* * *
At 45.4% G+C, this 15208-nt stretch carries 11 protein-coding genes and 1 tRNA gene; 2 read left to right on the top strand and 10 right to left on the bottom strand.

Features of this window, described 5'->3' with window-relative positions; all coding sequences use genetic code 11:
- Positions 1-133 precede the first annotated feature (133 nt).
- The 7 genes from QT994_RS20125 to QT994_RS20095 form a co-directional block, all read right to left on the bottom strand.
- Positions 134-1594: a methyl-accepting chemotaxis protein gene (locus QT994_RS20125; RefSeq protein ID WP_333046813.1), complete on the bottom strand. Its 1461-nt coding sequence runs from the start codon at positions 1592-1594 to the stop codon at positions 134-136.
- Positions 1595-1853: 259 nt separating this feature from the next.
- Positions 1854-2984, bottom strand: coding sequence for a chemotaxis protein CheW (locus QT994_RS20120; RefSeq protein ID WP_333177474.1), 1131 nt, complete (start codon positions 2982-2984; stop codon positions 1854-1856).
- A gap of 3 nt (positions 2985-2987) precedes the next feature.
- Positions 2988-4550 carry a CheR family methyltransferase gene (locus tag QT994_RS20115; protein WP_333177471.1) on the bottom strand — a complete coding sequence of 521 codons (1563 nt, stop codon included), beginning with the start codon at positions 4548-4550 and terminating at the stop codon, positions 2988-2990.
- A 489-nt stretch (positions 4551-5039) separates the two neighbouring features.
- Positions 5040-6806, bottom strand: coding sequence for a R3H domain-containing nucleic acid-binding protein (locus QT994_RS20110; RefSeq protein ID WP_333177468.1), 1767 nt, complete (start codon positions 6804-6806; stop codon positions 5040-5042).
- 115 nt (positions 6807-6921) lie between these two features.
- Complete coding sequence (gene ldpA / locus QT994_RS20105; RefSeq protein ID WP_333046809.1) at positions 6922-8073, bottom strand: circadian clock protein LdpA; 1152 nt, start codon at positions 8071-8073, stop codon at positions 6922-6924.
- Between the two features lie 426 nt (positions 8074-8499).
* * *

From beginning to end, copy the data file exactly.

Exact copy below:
At 45.4% G+C, this 15208-nt stretch carries 11 protein-coding genes and 1 tRNA gene; 2 read left to right on the top strand and 10 right to left on the bottom strand.

Features of this window, described 5'->3' with window-relative positions; all coding sequences use genetic code 11:
- Positions 1-133 precede the first annotated feature (133 nt).
- The 7 genes from QT994_RS20125 to QT994_RS20095 form a co-directional block, all read right to left on the bottom strand.
- Positions 134-1594: a methyl-accepting chemotaxis protein gene (locus QT994_RS20125; RefSeq protein ID WP_333046813.1), complete on the bottom strand. Its 1461-nt coding sequence runs from the start codon at positions 1592-1594 to the stop codon at positions 134-136.
- Positions 1595-1853: 259 nt separating this feature from the next.
- Positions 1854-2984, bottom strand: coding sequence for a chemotaxis protein CheW (locus QT994_RS20120; RefSeq protein ID WP_333177474.1), 1131 nt, complete (start codon positions 2982-2984; stop codon positions 1854-1856).
- A gap of 3 nt (positions 2985-2987) precedes the next feature.
- Positions 2988-4550 carry a CheR family methyltransferase gene (locus tag QT994_RS20115; protein WP_333177471.1) on the bottom strand — a complete coding sequence of 521 codons (1563 nt, stop codon included), beginning with the start codon at positions 4548-4550 and terminating at the stop codon, positions 2988-2990.
- A 489-nt stretch (positions 4551-5039) separates the two neighbouring features.
- Positions 5040-6806, bottom strand: coding sequence for a R3H domain-containing nucleic acid-binding protein (locus QT994_RS20110; RefSeq protein ID WP_333177468.1), 1767 nt, complete (start codon positions 6804-6806; stop codon positions 5040-5042).
- 115 nt (positions 6807-6921) lie between these two features.
- Complete coding sequence (gene ldpA / locus QT994_RS20105; RefSeq protein ID WP_333046809.1) at positions 6922-8073, bottom strand: circadian clock protein LdpA; 1152 nt, start codon at positions 8071-8073, stop codon at positions 6922-6924.
- Between the two features lie 426 nt (positions 8074-8499).